But if anything has marked Yom HaShoah, it has been impermanence. Even the date itself (27 Nisan), is an anniversary of nothing. In the first six years after the war, there was no rabbinic or secular date of observance. Secular Israelis were drawn to the April anniversary of the Warsaw Ghetto revolt. Orthodox Jews mostly folded Shoah memorials into Tisha B'Av. The Knesset, in 1951, set the date, as politicians will, by compromise, close to Passover, when the Warsaw uprising began, but not on Passover, out of respect for tradition. Linking Yom HaShoah to any one event would only antagonize those whose memories lay elsewhere, and so the date is linked to nothing, more political than inspirational.
The first major ritual, in the 1960s, was a non-denominational one - a siren that eerily broke the mid-day routine. Storekeepers would freeze behind their counters, pedestrians would stop walking, drivers would turn off their cars and stand at attention in the middle of the street. Bnai Jeshurun's Rabbi Rolando Matalon recalled being in Israel, studying a text: "I was alone-and then the siren. I stood up. There were no words, but it's the deepest I ever felt" on Yom HaShoah.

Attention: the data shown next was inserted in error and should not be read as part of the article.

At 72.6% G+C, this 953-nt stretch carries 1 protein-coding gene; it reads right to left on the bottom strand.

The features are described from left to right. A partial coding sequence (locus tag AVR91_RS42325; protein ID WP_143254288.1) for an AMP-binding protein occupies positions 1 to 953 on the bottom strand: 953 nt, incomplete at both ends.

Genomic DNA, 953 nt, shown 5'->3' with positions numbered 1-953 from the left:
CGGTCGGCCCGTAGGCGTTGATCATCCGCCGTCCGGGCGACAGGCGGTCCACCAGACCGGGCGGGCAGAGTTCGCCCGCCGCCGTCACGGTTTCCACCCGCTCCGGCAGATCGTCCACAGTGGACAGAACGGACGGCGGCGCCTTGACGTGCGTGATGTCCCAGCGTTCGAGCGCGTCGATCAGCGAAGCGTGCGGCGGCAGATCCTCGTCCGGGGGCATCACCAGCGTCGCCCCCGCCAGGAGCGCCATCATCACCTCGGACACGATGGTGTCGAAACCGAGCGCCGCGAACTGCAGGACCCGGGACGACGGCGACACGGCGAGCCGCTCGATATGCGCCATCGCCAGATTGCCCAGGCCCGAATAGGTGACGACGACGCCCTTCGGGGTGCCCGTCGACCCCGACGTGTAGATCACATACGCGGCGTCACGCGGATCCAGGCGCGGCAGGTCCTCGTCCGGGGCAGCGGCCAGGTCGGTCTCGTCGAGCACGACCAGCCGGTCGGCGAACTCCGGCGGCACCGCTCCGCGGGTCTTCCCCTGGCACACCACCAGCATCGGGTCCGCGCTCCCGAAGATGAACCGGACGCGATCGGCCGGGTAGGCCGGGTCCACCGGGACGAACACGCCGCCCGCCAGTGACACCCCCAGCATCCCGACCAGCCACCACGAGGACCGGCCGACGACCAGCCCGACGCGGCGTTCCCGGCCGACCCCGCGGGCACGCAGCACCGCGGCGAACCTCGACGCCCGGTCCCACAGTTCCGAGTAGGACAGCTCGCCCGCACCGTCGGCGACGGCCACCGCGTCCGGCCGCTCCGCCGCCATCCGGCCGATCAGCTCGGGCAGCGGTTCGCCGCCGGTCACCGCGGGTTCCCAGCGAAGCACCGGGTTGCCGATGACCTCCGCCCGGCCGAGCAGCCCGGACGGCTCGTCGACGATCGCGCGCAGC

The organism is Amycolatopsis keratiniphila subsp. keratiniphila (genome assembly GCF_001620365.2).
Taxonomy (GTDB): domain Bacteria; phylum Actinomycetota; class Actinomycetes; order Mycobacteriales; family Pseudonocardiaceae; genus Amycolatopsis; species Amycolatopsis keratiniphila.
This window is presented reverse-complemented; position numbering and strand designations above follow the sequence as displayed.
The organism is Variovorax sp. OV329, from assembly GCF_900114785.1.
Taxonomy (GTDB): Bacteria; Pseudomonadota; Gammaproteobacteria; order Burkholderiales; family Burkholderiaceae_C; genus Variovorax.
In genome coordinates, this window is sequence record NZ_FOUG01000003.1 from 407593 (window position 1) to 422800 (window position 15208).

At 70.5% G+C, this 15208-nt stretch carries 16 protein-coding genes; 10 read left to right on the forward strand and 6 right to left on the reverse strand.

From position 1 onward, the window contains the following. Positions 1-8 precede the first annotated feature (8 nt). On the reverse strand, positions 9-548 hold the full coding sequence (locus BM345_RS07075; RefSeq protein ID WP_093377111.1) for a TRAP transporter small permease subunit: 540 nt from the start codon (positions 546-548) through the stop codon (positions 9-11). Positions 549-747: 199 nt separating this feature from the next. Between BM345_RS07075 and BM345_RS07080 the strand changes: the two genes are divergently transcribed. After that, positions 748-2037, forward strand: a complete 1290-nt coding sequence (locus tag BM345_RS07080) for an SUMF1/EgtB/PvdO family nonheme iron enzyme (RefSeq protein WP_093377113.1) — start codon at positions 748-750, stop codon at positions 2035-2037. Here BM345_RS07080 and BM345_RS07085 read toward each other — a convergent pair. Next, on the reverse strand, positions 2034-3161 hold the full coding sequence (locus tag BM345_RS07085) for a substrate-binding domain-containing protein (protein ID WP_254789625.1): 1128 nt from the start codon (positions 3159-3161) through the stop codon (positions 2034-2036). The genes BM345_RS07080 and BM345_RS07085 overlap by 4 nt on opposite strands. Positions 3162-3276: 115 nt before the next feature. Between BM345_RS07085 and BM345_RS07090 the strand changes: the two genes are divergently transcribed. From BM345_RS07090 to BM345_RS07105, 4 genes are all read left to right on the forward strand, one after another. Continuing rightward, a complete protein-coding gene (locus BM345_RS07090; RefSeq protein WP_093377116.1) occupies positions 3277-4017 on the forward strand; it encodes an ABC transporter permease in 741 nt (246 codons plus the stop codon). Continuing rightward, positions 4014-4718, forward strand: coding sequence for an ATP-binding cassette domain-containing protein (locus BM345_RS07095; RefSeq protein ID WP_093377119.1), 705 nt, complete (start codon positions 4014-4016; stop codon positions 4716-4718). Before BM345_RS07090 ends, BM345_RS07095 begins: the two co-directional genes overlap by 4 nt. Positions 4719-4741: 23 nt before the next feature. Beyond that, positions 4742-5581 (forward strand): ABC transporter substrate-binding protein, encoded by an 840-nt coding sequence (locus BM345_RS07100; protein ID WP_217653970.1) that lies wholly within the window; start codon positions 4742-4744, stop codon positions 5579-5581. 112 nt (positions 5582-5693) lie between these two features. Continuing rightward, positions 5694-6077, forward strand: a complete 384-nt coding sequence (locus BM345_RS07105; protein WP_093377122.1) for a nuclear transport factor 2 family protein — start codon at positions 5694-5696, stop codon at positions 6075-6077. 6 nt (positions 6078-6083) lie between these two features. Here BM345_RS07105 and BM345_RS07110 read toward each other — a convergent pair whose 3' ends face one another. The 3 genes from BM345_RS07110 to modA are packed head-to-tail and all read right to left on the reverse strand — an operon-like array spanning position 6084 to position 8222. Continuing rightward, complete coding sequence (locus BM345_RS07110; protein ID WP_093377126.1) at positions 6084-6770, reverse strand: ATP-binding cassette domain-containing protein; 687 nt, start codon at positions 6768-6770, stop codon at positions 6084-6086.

That minimalism is what Rabbi Matalon brings to his synagogue on Yom HaShoah: No megillah. No haggadah. Just silence as people wait in line to read the names of loved ones, while congregants hold two Torahs that survived the Shoah.
So when Howard Zinn says "To remember what happened to the six million Jew ... served no important purpose unless it aroused indignation, anger, action against all atrocities, anywhere in the world," fsck him.
It's like one of the Sioux tribes claiming the genocide of the Native Americans was a Sioux holocaust.
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